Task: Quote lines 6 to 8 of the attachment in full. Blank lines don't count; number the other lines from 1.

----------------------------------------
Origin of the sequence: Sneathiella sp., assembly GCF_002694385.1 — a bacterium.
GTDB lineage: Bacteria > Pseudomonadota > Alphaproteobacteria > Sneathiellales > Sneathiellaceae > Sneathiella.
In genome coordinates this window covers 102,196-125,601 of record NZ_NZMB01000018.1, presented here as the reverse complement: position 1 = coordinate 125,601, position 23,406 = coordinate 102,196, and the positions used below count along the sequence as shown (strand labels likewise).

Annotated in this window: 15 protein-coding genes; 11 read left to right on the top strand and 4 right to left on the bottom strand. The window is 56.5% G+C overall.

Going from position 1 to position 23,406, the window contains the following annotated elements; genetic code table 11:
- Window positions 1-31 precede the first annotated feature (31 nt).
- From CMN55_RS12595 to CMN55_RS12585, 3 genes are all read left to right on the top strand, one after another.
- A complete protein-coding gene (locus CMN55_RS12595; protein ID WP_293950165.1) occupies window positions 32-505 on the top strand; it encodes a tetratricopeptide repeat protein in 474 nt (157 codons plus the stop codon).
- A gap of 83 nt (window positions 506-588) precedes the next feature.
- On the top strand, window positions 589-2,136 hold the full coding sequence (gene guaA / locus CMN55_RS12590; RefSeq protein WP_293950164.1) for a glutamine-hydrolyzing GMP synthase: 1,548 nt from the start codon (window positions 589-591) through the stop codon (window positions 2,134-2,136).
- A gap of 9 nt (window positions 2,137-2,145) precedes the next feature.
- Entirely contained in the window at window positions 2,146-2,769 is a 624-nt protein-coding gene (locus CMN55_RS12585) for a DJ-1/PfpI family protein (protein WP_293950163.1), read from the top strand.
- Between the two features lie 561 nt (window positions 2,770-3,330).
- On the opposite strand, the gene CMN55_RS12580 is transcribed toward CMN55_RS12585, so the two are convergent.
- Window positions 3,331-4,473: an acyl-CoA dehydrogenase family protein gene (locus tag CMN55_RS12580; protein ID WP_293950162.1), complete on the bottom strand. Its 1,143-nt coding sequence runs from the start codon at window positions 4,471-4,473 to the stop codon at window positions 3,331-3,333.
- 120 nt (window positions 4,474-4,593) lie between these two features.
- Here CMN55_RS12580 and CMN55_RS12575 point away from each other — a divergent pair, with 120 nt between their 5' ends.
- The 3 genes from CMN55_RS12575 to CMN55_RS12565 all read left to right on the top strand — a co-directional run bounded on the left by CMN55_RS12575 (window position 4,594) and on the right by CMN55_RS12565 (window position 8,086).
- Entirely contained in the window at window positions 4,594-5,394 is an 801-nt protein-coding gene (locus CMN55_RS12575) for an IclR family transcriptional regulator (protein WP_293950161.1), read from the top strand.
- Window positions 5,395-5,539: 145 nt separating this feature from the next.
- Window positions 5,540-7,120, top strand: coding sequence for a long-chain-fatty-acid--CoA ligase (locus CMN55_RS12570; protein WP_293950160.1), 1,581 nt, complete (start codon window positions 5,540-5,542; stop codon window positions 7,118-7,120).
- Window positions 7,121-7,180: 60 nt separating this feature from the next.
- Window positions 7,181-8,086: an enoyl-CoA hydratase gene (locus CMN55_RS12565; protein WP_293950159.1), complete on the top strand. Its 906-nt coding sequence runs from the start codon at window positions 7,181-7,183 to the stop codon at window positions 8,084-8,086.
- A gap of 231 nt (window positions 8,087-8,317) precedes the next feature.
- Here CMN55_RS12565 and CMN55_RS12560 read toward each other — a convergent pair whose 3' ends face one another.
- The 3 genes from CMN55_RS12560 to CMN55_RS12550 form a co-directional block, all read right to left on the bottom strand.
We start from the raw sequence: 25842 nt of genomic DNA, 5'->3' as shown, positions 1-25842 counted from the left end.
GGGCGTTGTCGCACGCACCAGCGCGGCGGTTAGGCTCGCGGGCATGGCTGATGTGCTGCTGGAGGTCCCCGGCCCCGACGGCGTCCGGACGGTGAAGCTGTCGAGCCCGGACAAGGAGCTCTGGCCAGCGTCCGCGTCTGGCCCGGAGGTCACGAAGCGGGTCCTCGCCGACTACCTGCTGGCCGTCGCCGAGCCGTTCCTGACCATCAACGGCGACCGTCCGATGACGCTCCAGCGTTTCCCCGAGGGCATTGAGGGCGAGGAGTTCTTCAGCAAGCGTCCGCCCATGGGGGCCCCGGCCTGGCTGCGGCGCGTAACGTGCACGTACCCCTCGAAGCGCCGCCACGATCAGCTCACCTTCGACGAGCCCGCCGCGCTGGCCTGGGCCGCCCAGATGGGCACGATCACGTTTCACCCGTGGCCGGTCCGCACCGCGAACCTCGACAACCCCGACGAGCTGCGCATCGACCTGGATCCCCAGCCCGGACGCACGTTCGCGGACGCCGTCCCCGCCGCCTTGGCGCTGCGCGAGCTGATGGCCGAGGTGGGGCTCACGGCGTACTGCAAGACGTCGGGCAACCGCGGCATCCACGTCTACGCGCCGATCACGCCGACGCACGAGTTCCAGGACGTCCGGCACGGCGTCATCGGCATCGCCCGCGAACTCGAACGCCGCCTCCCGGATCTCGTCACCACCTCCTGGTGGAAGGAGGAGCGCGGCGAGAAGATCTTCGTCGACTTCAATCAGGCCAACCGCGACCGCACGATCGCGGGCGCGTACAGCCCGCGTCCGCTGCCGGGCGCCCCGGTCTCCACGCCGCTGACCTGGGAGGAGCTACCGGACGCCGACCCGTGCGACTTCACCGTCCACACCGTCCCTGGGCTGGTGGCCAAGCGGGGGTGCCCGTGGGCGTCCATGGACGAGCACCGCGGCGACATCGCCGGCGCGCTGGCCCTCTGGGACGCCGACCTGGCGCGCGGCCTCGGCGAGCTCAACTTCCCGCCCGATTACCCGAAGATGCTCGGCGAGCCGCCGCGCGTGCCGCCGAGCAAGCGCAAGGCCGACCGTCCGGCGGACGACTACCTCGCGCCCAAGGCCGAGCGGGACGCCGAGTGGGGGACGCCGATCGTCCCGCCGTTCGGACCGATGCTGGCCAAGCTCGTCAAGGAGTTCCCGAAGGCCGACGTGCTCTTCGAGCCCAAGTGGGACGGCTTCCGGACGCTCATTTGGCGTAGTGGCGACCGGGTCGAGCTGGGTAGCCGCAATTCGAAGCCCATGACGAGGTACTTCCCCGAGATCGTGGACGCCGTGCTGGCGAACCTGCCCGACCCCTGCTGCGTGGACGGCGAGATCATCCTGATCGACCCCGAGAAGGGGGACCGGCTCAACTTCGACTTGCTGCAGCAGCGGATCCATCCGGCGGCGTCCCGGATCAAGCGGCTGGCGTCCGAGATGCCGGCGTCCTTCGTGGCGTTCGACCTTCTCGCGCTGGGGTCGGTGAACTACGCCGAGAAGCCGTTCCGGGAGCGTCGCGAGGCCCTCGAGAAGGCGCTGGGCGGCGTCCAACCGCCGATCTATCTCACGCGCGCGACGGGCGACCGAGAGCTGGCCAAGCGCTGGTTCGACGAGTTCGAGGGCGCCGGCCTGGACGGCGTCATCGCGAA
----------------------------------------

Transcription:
- Window positions 1-31 precede the first annotated feature (31 nt).
- From CMN55_RS12595 to CMN55_RS12585, 3 genes are all read left to right on the top strand, one after another.
- A complete protein-coding gene (locus CMN55_RS12595; protein ID WP_293950165.1) occupies window positions 32-505 on the top strand; it encodes a tetratricopeptide repeat protein in 474 nt (157 codons plus the stop codon).